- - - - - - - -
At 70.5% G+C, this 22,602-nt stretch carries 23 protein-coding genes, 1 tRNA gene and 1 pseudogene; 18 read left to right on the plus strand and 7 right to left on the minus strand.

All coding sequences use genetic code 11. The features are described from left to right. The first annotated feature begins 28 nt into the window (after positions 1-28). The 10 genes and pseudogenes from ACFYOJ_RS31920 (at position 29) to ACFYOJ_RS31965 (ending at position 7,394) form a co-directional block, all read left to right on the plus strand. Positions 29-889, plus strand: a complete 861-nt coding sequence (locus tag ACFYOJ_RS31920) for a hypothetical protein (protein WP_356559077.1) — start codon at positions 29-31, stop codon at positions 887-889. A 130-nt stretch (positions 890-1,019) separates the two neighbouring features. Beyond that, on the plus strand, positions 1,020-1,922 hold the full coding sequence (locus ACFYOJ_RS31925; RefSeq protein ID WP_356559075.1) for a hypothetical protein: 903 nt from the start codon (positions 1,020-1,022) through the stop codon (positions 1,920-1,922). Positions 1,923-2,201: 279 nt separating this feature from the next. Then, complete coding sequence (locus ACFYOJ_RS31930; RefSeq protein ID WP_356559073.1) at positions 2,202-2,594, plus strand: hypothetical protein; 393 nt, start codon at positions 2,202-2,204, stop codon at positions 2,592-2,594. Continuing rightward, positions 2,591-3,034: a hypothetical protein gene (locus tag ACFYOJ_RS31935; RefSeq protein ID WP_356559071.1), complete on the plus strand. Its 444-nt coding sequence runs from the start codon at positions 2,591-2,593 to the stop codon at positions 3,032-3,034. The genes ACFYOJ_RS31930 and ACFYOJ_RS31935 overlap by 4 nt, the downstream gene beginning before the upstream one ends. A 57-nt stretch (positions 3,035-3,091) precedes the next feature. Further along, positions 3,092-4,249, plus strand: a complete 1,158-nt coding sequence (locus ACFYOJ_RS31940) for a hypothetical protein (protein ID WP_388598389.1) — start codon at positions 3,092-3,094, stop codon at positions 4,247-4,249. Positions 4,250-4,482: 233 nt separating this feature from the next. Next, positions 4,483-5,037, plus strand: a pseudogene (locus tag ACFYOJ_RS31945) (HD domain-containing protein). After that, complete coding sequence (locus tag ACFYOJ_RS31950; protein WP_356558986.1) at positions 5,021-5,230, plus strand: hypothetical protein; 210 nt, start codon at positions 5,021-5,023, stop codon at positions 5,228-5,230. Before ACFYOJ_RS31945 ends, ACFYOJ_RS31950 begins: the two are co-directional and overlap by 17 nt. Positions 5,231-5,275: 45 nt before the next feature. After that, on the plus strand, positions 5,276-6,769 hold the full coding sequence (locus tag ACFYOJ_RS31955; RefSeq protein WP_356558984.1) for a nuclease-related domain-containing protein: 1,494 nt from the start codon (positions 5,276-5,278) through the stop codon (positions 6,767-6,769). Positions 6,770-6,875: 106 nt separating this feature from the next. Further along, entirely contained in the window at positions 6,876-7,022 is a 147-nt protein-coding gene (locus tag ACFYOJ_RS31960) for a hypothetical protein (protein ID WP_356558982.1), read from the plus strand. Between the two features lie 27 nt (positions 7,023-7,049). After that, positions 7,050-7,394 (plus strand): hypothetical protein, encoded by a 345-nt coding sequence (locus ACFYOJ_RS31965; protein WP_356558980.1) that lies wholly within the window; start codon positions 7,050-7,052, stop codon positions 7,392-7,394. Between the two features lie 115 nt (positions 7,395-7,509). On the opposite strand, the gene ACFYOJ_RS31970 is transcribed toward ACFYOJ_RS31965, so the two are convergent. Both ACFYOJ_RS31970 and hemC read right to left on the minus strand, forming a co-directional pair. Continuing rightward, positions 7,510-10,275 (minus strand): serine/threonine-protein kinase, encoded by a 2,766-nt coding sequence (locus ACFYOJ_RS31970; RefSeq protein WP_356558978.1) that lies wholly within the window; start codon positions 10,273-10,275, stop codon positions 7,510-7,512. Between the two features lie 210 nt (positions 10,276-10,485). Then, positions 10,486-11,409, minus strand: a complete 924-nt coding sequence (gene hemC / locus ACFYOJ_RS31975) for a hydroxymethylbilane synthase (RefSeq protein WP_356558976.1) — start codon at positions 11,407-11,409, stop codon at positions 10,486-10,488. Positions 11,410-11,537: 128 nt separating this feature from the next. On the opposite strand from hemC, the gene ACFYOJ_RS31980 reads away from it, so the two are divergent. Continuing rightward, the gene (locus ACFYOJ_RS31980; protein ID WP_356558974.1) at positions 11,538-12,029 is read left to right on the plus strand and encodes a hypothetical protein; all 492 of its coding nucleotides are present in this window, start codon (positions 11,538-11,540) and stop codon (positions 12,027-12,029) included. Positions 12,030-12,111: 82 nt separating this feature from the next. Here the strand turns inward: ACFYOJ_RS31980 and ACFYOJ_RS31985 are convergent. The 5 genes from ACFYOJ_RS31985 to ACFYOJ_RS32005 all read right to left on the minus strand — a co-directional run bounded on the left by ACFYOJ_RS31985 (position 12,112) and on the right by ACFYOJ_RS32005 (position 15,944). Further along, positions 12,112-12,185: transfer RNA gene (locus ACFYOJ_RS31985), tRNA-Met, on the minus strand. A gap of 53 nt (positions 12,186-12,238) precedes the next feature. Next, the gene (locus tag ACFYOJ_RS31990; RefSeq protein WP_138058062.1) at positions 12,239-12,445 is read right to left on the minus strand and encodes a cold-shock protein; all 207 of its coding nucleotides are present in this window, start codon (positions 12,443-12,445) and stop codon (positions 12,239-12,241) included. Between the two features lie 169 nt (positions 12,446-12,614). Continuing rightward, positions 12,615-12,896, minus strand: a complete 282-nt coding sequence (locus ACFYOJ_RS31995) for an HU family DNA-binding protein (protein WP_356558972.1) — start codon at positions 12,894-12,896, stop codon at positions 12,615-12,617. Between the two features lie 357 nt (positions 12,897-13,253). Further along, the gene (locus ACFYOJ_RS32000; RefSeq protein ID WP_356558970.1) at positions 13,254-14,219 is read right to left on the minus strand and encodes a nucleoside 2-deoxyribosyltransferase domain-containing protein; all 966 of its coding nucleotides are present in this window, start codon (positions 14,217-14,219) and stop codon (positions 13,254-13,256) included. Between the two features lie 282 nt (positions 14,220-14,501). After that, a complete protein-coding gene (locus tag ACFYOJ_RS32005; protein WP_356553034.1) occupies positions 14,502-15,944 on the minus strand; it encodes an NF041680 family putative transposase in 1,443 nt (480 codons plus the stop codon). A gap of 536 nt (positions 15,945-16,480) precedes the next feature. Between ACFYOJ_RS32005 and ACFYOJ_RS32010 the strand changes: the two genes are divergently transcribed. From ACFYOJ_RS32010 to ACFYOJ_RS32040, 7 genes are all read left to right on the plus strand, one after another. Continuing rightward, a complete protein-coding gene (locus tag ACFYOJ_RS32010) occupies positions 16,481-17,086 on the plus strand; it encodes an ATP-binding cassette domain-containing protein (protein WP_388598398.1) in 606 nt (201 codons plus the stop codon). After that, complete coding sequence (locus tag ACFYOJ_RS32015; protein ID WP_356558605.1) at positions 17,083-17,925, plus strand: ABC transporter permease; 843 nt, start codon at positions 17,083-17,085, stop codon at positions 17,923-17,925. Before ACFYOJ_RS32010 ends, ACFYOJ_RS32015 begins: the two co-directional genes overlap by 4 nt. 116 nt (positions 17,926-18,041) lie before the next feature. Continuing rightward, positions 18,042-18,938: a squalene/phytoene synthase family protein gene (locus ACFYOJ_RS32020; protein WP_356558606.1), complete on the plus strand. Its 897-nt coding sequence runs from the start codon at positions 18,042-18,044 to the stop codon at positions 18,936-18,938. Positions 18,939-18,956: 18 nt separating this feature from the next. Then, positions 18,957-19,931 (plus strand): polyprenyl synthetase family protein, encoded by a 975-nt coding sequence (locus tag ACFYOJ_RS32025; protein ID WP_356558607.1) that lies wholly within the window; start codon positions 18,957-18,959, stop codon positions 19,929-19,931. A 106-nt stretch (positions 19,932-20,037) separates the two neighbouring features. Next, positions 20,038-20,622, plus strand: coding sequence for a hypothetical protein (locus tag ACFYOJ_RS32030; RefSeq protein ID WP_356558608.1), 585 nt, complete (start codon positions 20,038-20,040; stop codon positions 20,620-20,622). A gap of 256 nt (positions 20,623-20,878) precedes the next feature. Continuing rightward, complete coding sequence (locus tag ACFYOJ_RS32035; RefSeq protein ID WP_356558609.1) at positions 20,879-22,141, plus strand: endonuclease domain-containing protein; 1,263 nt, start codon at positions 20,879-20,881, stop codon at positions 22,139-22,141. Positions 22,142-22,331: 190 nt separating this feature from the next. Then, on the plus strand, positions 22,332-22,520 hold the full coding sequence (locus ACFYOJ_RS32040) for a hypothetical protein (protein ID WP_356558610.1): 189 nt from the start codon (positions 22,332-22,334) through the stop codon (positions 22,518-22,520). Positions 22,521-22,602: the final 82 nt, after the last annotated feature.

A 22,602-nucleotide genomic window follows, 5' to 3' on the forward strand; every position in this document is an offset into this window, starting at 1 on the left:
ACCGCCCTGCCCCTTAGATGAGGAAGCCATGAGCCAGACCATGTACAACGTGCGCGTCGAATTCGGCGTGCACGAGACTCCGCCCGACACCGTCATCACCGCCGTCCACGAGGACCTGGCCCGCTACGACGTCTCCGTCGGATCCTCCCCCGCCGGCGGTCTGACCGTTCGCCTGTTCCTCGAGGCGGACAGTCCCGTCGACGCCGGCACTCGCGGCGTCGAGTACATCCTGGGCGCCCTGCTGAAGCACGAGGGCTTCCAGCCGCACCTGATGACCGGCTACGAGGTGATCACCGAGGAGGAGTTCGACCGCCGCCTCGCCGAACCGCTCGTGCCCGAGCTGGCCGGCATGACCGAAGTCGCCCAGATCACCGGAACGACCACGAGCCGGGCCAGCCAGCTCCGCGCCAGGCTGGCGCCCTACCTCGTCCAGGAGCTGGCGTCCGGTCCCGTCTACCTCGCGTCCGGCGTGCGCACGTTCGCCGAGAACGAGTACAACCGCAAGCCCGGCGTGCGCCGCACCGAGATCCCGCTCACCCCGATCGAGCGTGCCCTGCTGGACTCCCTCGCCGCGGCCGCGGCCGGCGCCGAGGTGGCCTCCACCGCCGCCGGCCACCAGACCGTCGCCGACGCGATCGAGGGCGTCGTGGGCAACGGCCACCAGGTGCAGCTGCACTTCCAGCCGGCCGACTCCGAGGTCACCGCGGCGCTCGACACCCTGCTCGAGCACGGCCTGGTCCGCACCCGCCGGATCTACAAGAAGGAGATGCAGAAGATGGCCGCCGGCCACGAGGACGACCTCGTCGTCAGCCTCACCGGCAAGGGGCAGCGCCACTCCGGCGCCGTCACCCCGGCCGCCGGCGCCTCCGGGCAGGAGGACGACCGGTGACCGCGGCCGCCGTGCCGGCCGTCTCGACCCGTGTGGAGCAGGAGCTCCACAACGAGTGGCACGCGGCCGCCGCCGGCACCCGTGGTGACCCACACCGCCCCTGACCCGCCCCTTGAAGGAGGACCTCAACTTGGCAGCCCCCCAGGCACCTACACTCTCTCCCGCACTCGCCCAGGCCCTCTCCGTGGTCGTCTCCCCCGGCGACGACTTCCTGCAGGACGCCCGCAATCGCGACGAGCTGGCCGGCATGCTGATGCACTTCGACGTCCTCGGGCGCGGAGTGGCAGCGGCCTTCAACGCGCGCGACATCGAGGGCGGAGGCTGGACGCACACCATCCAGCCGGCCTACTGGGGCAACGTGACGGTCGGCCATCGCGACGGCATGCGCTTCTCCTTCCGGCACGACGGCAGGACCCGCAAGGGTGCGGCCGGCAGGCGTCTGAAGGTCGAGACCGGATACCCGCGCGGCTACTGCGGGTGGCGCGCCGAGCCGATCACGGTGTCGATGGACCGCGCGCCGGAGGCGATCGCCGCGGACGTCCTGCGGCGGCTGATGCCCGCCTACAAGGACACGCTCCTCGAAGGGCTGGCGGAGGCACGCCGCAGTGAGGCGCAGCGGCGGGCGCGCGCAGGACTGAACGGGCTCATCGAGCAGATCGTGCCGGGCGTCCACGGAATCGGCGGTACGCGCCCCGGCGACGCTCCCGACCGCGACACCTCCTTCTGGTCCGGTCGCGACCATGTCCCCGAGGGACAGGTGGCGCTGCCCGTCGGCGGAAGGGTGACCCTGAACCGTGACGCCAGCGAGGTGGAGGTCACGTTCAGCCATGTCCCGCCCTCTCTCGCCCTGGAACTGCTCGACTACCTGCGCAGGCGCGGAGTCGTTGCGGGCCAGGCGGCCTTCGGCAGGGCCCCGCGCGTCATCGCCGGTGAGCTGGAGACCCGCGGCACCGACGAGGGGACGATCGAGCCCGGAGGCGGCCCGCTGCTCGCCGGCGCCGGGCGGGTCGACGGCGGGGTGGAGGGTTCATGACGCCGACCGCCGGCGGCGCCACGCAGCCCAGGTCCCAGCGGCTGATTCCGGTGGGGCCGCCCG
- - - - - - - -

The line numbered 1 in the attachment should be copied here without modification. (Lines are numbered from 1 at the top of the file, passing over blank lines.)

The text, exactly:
At 70.5% G+C, this 22,602-nt stretch carries 23 protein-coding genes, 1 tRNA gene and 1 pseudogene; 18 read left to right on the plus strand and 7 right to left on the minus strand.